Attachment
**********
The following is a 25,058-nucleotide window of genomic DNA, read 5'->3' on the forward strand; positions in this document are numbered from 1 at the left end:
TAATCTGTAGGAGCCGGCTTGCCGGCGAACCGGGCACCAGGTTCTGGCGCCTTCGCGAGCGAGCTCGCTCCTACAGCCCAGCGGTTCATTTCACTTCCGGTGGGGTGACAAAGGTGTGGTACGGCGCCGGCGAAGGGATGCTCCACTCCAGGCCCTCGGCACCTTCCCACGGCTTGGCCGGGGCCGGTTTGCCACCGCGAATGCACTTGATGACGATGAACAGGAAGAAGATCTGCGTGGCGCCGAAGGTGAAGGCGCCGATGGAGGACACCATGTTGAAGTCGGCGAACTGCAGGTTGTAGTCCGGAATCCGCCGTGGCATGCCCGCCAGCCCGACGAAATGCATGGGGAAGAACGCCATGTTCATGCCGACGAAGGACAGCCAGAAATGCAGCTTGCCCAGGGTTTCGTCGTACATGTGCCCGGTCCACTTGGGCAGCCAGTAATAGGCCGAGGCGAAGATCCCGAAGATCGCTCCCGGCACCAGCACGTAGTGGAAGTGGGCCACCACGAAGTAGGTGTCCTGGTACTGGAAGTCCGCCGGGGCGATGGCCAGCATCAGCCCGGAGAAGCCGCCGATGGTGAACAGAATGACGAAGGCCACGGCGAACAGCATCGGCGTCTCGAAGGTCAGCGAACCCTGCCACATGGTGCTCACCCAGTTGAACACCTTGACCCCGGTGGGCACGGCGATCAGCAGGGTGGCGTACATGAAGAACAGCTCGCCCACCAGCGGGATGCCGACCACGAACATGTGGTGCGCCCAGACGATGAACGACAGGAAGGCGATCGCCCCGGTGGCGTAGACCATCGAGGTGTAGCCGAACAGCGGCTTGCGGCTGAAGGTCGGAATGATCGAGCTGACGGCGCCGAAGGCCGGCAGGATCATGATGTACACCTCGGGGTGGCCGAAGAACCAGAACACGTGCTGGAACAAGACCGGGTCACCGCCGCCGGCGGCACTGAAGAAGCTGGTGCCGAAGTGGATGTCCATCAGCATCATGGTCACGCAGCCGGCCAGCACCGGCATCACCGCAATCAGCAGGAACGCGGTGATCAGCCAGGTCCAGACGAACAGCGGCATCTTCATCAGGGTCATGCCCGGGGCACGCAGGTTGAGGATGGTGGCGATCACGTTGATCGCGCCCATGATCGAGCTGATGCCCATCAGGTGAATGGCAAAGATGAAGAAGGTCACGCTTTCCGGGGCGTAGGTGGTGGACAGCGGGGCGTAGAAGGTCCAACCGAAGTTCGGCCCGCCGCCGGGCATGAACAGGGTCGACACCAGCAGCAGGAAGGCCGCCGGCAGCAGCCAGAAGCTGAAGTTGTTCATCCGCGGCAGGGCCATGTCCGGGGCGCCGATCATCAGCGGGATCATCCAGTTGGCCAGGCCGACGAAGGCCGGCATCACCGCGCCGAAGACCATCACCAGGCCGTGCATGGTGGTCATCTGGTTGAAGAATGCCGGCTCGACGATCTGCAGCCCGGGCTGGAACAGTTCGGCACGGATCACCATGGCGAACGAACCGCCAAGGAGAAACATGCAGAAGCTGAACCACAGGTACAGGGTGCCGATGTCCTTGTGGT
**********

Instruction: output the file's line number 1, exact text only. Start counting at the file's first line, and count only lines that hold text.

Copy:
The following is a 25,058-nucleotide window of genomic DNA, read 5'->3' on the forward strand; positions in this document are numbered from 1 at the left end: